P3C, public-private partnership conference, scheduled for Dallas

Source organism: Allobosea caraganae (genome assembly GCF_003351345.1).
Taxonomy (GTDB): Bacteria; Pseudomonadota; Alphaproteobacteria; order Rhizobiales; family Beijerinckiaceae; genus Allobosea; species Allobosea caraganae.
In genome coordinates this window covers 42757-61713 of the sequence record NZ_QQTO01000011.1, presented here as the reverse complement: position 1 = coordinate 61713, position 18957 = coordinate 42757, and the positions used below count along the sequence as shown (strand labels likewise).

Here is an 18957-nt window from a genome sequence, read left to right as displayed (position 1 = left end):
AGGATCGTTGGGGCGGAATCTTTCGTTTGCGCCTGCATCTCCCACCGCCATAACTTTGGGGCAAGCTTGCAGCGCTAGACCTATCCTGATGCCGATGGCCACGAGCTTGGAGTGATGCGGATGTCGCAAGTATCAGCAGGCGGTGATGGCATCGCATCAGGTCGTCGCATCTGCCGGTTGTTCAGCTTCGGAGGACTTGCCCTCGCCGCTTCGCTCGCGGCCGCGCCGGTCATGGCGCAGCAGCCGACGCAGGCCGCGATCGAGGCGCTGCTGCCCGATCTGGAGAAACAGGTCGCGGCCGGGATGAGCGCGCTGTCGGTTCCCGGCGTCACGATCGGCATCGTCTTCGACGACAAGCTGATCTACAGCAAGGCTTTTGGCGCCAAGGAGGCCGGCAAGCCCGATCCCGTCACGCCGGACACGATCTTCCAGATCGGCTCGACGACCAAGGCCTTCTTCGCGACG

P3C, the Public-Private Partnership Conference, is scheduled for Feb. 21 and 22, at the Sheraton Downtown Dallas Hotel in Dallas. The event brings together real estate community development professionals and municipal leaders to highlight the latest development trends and opportunities involving public-private partnerships across the United States. The conference is a high-profile setting for municipalities to announce, unveil and discuss upcoming development projects. More than 30 cities and public agencies from across the country will take the stage next year at P3C to showcase their capital projects to a nationwide audience of developers, builders, architects and investors. P3C attendees participate in multiple networking elements within the conference, which provides presenters broad industry exposure to their projects. The agenda is designed to touch upon the most relevant and pressing issues vital to today's successful public-private partnership ventures. The event will bring together more than 65 thought-provoking and engaging speakers to exchange valuable insights with the country's leading development organizations. For more information and to register, visit